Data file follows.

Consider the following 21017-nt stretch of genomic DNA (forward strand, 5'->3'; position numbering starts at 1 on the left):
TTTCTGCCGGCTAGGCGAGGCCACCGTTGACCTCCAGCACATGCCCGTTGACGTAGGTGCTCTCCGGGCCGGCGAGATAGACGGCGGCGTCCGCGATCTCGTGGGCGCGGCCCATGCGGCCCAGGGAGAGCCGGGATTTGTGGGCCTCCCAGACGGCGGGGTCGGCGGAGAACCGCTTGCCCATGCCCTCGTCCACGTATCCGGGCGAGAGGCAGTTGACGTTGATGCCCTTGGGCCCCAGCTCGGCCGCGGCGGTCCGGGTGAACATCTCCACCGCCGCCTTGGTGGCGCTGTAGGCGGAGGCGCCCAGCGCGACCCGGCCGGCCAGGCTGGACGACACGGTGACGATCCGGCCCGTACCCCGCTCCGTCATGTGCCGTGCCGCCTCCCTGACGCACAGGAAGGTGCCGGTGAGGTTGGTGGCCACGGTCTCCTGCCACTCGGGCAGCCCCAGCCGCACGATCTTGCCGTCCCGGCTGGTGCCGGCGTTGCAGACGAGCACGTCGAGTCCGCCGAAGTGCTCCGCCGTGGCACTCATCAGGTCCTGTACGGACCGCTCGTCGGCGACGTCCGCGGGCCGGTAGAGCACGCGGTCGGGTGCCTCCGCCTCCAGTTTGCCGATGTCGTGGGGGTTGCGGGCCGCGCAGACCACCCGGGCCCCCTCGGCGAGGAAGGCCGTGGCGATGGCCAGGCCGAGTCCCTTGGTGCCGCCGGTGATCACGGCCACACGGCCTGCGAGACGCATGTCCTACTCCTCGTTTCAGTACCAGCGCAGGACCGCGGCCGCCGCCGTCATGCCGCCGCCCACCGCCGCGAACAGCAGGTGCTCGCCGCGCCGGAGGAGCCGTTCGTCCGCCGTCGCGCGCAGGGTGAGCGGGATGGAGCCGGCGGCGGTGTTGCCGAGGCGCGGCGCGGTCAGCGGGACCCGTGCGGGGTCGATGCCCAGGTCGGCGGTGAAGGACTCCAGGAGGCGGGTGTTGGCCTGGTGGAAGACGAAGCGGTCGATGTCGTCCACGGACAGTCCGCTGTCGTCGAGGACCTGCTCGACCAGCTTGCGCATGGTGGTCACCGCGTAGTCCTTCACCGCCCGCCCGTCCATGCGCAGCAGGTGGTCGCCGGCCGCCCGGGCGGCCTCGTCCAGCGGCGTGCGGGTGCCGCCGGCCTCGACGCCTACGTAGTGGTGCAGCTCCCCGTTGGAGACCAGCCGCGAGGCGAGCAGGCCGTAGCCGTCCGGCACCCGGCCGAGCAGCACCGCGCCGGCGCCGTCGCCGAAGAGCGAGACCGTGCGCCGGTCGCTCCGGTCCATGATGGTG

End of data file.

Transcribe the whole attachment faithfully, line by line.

Consider the following 21017-nt stretch of genomic DNA (forward strand, 5'->3'; position numbering starts at 1 on the left):
TTTCTGCCGGCTAGGCGAGGCCACCGTTGACCTCCAGCACATGCCCGTTGACGTAGGTGCTCTCCGGGCCGGCGAGATAGACGGCGGCGTCCGCGATCTCGTGGGCGCGGCCCATGCGGCCCAGGGAGAGCCGGGATTTGTGGGCCTCCCAGACGGCGGGGTCGGCGGAGAACCGCTTGCCCATGCCCTCGTCCACGTATCCGGGCGAGAGGCAGTTGACGTTGATGCCCTTGGGCCCCAGCTCGGCCGCGGCGGTCCGGGTGAACATCTCCACCGCCGCCTTGGTGGCGCTGTAGGCGGAGGCGCCCAGCGCGACCCGGCCGGCCAGGCTGGACGACACGGTGACGATCCGGCCCGTACCCCGCTCCGTCATGTGCCGTGCCGCCTCCCTGACGCACAGGAAGGTGCCGGTGAGGTTGGTGGCCACGGTCTCCTGCCACTCGGGCAGCCCCAGCCGCACGATCTTGCCGTCCCGGCTGGTGCCGGCGTTGCAGACGAGCACGTCGAGTCCGCCGAAGTGCTCCGCCGTGGCACTCATCAGGTCCTGTACGGACCGCTCGTCGGCGACGTCCGCGGGCCGGTAGAGCACGCGGTCGGGTGCCTCCGCCTCCAGTTTGCCGATGTCGTGGGGGTTGCGGGCCGCGCAGACCACCCGGGCCCCCTCGGCGAGGAAGGCCGTGGCGATGGCCAGGCCGAGTCCCTTGGTGCCGCCGGTGATCACGGCCACACGGCCTGCGAGACGCATGTCCTACTCCTCGTTTCAGTACCAGCGCAGGACCGCGGCCGCCGCCGTCATGCCGCCGCCCACCGCCGCGAACAGCAGGTGCTCGCCGCGCCGGAGGAGCCGTTCGTCCGCCGTCGCGCGCAGGGTGAGCGGGATGGAGCCGGCGGCGGTGTTGCCGAGGCGCGGCGCGGTCAGCGGGACCCGTGCGGGGTCGATGCCCAGGTCGGCGGTGAAGGACTCCAGGAGGCGGGTGTTGGCCTGGTGGAAGACGAAGCGGTCGATGTCGTCCACGGACAGTCCGCTGTCGTCGAGGACCTGCTCGACCAGCTTGCGCATGGTGGTCACCGCGTAGTCCTTCACCGCCCGCCCGTCCATGCGCAGCAGGTGGTCGCCGGCCGCCCGGGCGGCCTCGTCCAGCGGCGTGCGGGTGCCGCCGGCCTCGACGCCTACGTAGTGGTGCAGCTCCCCGTTGGAGACCAGCCGCGAGGCGAGCAGGCCGTAGCCGTCCGGCACCCGGCCGAGCAGCACCGCGCCGGCGCCGTCGCCGAAGAGCGAGACCGTGCGCCGGTCGCTCCGGTCCATGATGGTG